The Brazilian market only opened in 1997, which led to a few international operators entering the market. As you are in the geophysics business and you sit, again, at the top of the value chain, you must have a better perspective on what the industry will look like in the future. Do you see a lot more independent or international operators coming to explore the Brazilian market?

I would say that there have been three periods. The first was from 1997 to 2006 when the business model ran more or less as it was originally set up to run. During this period a number of global companies entered Brazil and local companies entered the oil and gas business. The fact is we saw a number of International Oil Companies and Independents coming from outside Brazil and obtaining concessions which was an achievement for the Brazilian system. We also saw a whole new breed of Brazilian junior companies entering the market.

From 2006 to 2009 unexpected events occurred within the way the oil and gas system was running, such as rounds being cancelled and blocks being taken out of bidding. It was nothing serious but at the end of the day it cast a different light on a system that had succeeded in attracting a lot of interest.

Now we are in a third phase where we can see a form of a secondary market with companies leaving and selling assets while other players are looking to buy these assets. For instance, Sonangol bought Starfish and BP recently bought Devon’s assets which are examples of big names entering Brazil in a very significant way.

Other companies have decided to leave Brazil to rearrange their portfolios to get the full value of their assets for their shareholders.

You mention the uncertainties in the market over the past several years. Of course, in 2008 CGGVeritas took a renewed cluster survey approach to blocks in the pre-salt region and expected by 2010 for the new blocks to be appropriated. Of course, uncertainties have made that less the case. How has this impacted your business in Brazil?

Well, it certainly impacted our business but based on the tremendous success in this area, supported by our data library, we continue to see interest from additional clients.

There are two factors that would further realign our original business decisions with the changes in the market: either a new ANP auction, whenever it is announced, which could possibly happen in the latter months of this year or next year. At that time we would be able to sell our data to many interested parties. The other option is that there may be large oil and gas companies with strong offshore deepwater operation capabilities who would like to partner with Petrobras, if the new model is adopted the way it is being proposed to the Congress. These companies might be interested in accessing our data so they have the adequate information to discuss with Petrobras.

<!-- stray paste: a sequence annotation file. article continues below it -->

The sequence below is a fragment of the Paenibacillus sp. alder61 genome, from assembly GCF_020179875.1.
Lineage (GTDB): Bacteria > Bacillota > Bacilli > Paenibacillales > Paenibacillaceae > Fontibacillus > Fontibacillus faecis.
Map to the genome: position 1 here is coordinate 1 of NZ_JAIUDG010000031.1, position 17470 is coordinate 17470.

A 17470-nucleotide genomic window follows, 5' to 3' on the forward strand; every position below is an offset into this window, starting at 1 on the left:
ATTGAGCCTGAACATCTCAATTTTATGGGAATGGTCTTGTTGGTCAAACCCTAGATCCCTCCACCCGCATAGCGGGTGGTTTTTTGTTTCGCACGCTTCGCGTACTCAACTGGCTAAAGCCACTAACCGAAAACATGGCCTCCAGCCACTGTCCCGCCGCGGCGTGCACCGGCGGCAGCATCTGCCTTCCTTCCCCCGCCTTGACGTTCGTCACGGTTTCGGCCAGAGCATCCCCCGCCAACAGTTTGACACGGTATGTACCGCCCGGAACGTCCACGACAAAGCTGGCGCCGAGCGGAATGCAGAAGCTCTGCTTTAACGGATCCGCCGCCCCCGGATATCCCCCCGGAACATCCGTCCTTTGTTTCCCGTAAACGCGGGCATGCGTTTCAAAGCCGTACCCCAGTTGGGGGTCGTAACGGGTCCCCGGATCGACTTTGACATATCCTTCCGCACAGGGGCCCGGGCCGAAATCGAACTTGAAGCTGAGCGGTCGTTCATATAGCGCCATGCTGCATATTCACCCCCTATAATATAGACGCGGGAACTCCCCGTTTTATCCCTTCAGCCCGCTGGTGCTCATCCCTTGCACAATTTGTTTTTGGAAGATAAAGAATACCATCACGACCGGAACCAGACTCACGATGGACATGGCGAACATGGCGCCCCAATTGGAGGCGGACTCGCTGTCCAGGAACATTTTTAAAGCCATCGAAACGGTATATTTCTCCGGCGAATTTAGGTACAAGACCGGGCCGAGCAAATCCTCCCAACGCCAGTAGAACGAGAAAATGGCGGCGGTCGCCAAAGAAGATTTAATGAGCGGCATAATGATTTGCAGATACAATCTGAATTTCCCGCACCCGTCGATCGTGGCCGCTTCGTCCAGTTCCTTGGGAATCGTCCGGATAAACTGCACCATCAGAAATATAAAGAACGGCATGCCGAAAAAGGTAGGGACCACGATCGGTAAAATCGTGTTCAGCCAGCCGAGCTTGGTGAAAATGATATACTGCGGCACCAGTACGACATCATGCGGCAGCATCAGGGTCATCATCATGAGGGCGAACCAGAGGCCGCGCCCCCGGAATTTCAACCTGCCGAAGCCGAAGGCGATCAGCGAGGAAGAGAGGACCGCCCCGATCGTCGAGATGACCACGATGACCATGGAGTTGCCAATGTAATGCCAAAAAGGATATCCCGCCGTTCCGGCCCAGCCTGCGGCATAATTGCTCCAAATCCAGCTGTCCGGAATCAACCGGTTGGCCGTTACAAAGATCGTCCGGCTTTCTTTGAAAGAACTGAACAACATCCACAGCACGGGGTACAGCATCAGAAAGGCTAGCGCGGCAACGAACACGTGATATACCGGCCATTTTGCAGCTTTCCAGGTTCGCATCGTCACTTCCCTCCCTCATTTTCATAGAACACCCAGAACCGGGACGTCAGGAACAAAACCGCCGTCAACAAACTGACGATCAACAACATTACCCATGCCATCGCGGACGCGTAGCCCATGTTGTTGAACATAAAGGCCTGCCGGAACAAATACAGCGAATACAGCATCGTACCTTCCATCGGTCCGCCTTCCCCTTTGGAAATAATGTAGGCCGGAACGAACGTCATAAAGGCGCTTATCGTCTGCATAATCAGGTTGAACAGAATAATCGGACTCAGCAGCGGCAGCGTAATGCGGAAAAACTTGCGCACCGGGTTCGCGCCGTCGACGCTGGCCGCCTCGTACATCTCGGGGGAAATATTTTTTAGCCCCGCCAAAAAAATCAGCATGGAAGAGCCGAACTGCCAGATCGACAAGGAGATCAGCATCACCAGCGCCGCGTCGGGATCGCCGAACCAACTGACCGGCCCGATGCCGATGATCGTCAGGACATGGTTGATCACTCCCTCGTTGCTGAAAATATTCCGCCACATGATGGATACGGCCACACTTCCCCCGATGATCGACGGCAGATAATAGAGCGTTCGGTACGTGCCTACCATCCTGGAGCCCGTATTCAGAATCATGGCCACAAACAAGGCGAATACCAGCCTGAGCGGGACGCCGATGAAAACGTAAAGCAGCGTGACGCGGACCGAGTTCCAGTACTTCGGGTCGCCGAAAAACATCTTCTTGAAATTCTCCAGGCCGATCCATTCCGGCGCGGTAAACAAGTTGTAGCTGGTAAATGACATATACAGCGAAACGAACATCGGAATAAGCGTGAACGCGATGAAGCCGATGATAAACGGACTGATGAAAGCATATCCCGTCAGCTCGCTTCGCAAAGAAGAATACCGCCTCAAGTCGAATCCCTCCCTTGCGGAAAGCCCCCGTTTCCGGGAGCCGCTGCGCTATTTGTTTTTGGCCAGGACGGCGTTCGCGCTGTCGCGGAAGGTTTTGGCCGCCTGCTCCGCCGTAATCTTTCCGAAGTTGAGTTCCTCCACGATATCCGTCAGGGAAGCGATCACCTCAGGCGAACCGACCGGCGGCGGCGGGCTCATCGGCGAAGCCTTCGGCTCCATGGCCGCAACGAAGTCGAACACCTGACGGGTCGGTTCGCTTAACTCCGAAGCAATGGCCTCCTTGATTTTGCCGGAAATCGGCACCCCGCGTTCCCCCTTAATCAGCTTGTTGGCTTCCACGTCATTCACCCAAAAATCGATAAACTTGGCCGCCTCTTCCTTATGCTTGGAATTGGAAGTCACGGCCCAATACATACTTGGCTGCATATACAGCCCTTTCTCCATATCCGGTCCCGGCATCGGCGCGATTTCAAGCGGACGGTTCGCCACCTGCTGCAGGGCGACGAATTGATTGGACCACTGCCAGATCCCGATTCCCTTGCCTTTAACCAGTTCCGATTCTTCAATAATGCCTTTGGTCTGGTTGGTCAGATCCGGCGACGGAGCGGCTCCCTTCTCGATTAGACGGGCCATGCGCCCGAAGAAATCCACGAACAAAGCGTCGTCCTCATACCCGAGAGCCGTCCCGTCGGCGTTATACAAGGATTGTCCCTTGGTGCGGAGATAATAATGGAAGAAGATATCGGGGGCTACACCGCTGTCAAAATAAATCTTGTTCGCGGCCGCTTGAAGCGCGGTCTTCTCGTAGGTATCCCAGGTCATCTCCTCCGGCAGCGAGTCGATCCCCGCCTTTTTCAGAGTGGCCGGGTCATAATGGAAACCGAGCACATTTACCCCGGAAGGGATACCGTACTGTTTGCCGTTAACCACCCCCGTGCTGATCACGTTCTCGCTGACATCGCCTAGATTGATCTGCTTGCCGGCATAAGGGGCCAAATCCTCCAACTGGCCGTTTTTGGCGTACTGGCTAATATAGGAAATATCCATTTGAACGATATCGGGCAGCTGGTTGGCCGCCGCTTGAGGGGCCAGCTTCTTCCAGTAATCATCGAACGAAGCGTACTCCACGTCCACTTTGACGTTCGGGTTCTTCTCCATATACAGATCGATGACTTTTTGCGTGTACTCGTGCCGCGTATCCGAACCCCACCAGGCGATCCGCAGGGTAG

Globally for the geophysics industry, it has been a rougher time than in 2007. What has the experience been like in Brazil? Would you say the experience has been the same as the global industry?

It has been somewhat different I think, for two main reasons. Firstly, as similar to other large National Oil Companies who manage their assets over the long term, in Brazil, there is Petrobras who did not change their capital expenditure program. Secondly, concession-holders were still in the process of building their oil and gas properties. People received their concessions and they had obligations to invest in seismic surveys in a set period of time.

There are a lot more companies with their eyes focused on Brazil now and a lot of innovative technologies out on the market. CGGVeritas has been around for nearly 80 years and always been known for cutting-edge technology in the industry. What do you think is on the boiler-plate for CGGVeritas to stay one step ahead in the industry?

For offshore acquisition, we have our Sercel Nautilus steered Sentinel solid streamers which are already available on two of our seismic vessels and should be available on four more vessels by the end of this year. Wide-azimuth is a very effective advanced technology which we operationally brought to the market and expect to generate considerable interest in Brazil, particularly as the pre-salt fields are developed. It provides information previously unavailable with older techniques and a much clearer image for a more accurate interpretation of the reservoirs in this complex salt environment. In data processing, we have advanced new imaging technologies such as our unique Tilted-Transverse Isotropy Reverse Time Migration (TTI RTM) which can be applied to reprocess and enhance vintage data, introducing even greater potential to define new prospects and better manage reservoirs. And as always we have new technologies in the pipeline that we will announce as they become available later in the year.